Red Planet Blues

Red Planet Blues: Crew psychology

by Photo courtesy of NASA

Photo courtesy of NASA


Lengthy confinement and the isolating sensation of being out of eyeshot of Earth could unbalance astronauts' mental stability, psychologists say, making them morose and combative. In the enclosure of a Mars capsule, feuds, suicide, even murder could play out, endangering all aboard.

To estimate levels of psychological stress on a Mars mission, Russian space scientists plan next year to lock six cosmonauts in a 4,500-square-foot imitation spacecraft for 500 days, with limited amounts of water, food and oxygen. If the space module has to be opened early--for example, if a crew member has to be evacuated because of behavioral problems--"it would be considered a defeat, as if that person had died," Dmitry Malashenkov, a scientist at the Institute for Biomedical Problems in Moscow, told Agence France-Presse.

Other researchers are looking for ways to detect and treat psychological symptoms before they become too serious. Scientists with the NASA-funded National Space Biomedical Research Institute--a consortium of 12 institutions--are studying two types of physiological responses thought to be early indicators of stress: changes in facial expressions and in voice-onset time (the interval between when speech muscles contract and when sounds emerge).

They plan to devise unobtrusive monitoring systems that could be placed throughout a spacecraft. These systems would track astronauts as they went about their daily activities and alert them--or the ship's doctor--to subtle but telltale changes in facial expression or speech.

David Dinges, director of the Experimental Psychiatry Unit at the University of Pennsylvania School of Medicine, is heading the facial-recognition study. Dinges' team puts subjects through a series of increasingly difficult and nerve-racking brainteasers, giving them harsh feedback when they fail. As the subjects' stress levels rise--as measured by their cardiovascular and other physiological responses--video cameras record their faces. Computer scientists then create a mathematical "mask"--a digital face--from the video images. The mask highlights minute distortions in a face's normal matrix and produces searchable numerical patterns to represent them. Next, Dinges' team plans to develop databases of facial expressions of people experiencing depression, inappropriate anger and other psychological disturbances. "We don't care so much about a specific emotion expressed in the face as much as detecting which tiny facial movements healthy individuals make when they're under a particularly difficult stress load," says Dinges.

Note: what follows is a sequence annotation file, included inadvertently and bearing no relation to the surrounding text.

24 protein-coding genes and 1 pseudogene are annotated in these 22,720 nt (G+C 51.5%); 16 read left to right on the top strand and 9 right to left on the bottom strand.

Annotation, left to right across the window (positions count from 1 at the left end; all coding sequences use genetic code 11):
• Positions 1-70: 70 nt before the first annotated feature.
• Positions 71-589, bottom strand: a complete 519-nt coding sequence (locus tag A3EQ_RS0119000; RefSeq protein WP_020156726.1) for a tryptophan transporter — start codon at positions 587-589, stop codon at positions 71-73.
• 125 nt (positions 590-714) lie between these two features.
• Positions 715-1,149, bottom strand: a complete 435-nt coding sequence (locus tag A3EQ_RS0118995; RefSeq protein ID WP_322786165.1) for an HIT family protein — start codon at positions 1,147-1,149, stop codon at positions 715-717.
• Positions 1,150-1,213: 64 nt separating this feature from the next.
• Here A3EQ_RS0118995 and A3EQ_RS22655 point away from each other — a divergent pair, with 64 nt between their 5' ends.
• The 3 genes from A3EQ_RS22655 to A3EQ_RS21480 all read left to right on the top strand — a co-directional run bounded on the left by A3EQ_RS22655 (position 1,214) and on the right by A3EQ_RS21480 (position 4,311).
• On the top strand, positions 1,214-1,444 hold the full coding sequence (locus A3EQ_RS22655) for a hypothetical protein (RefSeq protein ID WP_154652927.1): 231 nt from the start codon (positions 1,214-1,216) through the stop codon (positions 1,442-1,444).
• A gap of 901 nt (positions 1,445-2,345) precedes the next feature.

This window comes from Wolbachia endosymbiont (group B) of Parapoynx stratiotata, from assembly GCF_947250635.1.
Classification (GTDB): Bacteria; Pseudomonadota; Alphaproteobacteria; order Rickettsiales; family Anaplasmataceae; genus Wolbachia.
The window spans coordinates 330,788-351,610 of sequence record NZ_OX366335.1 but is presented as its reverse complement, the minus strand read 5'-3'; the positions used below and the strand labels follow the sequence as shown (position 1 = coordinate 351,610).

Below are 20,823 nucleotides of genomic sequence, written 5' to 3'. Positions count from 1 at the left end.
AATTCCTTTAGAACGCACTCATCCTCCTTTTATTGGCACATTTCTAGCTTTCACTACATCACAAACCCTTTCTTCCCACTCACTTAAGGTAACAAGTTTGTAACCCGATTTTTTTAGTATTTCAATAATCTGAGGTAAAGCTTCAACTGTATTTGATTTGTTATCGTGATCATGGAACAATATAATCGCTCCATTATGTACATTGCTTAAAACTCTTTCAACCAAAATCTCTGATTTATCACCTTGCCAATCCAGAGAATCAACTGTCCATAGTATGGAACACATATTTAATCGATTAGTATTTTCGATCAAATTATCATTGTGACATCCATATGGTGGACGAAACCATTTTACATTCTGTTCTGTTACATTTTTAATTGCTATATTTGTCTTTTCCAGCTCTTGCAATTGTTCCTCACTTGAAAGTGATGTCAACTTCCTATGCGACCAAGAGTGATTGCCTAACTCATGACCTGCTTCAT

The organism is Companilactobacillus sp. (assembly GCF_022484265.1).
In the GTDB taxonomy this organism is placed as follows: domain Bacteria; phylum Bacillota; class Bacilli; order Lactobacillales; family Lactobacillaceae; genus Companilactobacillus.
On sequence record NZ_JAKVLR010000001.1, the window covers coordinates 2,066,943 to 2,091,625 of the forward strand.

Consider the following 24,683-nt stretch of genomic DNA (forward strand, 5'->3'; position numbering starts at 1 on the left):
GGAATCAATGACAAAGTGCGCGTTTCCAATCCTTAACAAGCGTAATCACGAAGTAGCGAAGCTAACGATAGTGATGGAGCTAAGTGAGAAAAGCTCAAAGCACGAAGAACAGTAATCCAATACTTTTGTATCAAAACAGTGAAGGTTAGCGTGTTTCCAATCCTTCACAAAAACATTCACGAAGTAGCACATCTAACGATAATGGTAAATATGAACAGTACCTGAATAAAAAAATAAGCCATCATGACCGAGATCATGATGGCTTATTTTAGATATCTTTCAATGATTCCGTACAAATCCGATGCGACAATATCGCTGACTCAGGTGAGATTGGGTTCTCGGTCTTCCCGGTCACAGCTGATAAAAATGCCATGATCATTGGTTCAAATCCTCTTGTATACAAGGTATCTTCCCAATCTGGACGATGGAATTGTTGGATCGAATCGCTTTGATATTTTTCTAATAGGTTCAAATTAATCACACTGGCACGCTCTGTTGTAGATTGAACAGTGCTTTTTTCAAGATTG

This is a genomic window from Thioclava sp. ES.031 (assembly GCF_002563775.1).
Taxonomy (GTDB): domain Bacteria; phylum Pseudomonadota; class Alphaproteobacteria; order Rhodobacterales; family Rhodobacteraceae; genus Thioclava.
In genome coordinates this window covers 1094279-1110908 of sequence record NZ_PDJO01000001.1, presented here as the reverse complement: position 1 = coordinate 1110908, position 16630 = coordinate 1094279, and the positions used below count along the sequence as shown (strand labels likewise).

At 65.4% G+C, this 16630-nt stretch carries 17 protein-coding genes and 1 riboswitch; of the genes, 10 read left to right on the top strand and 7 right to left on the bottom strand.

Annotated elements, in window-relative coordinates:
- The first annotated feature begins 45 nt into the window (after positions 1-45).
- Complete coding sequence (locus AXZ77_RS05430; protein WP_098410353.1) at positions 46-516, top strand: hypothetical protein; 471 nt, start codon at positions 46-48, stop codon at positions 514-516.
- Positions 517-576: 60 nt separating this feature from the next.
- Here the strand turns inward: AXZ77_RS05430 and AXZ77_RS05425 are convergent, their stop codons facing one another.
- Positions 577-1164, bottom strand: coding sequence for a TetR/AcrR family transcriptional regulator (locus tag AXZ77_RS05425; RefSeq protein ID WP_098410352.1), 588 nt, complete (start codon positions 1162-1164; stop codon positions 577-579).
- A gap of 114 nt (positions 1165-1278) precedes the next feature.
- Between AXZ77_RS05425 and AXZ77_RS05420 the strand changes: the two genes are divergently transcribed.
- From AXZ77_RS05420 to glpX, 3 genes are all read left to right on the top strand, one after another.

By 2008, it may be possible to test a system like Dinges' in an all-in-one simulation facility to be built at Johnson Space Center. NASA earmarked an initial $2 million this year for the Integrated Human Exploration Mission Simulation Facility, which will include a transit module, a surface habitation structure and a landing vehicle for the descent to Mars. Groups of astronauts will be confined there for months at a time to simulate a Mars journey in ultra-realistic detail, including delays of up to 20 minutes when astronauts communicate with Mission Control.